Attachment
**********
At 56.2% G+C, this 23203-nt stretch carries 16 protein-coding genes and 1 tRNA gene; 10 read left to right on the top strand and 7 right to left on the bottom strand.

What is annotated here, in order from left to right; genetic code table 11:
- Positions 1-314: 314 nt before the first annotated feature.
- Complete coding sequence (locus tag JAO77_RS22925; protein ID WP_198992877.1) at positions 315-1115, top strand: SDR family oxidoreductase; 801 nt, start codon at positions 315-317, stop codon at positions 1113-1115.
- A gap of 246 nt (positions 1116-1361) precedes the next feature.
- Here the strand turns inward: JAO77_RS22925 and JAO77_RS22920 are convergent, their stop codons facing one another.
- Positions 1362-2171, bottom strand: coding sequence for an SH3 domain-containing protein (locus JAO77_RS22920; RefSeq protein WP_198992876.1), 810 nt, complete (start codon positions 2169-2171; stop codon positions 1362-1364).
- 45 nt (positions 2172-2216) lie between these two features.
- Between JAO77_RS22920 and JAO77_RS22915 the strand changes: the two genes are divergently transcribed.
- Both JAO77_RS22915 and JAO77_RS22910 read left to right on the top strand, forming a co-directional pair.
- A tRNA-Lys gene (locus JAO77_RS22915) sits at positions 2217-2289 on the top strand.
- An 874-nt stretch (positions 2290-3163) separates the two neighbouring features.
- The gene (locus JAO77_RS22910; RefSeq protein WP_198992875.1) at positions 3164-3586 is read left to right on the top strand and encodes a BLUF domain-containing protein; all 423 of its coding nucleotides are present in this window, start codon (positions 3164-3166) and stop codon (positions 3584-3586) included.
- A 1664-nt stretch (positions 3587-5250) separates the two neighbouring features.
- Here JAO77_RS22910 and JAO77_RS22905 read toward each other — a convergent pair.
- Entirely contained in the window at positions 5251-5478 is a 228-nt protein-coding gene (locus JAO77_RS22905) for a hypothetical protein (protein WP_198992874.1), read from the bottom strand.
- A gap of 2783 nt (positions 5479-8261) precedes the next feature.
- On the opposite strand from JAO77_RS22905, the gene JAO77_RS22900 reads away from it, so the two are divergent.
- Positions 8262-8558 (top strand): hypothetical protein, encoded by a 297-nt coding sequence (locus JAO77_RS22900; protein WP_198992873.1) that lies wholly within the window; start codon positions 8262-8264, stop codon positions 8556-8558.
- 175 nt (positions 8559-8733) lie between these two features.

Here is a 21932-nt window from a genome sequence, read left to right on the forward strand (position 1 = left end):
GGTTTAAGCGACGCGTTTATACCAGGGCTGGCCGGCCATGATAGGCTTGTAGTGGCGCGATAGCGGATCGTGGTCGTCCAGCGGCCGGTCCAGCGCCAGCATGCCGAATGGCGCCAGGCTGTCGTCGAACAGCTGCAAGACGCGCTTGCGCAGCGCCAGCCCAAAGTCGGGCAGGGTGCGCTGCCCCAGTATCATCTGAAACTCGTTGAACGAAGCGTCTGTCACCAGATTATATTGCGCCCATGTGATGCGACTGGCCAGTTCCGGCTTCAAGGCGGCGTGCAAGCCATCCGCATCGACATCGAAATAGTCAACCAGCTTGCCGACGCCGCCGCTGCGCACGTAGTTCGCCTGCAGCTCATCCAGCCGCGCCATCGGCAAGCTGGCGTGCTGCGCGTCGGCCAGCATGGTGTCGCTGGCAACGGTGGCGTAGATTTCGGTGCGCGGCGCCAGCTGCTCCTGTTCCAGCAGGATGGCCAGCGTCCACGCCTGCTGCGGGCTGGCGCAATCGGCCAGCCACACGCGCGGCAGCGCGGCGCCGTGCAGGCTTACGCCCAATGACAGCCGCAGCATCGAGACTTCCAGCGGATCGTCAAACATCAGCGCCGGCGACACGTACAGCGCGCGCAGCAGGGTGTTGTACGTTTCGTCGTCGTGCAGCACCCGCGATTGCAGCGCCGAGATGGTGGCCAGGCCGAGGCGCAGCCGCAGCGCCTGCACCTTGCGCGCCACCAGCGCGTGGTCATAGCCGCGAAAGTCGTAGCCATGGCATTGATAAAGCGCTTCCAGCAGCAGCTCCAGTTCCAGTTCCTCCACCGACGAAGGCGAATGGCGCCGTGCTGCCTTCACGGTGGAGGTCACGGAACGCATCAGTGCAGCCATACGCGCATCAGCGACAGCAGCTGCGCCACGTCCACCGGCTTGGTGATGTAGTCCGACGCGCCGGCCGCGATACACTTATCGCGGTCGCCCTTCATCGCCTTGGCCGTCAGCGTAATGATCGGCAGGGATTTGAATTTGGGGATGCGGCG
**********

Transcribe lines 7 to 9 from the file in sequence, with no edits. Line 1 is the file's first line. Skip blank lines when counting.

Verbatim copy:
- Positions 1362-2171, bottom strand: coding sequence for an SH3 domain-containing protein (locus JAO77_RS22920; RefSeq protein WP_198992876.1), 810 nt, complete (start codon positions 2169-2171; stop codon positions 1362-1364).
- 45 nt (positions 2172-2216) lie between these two features.
- Between JAO77_RS22920 and JAO77_RS22915 the strand changes: the two genes are divergently transcribed.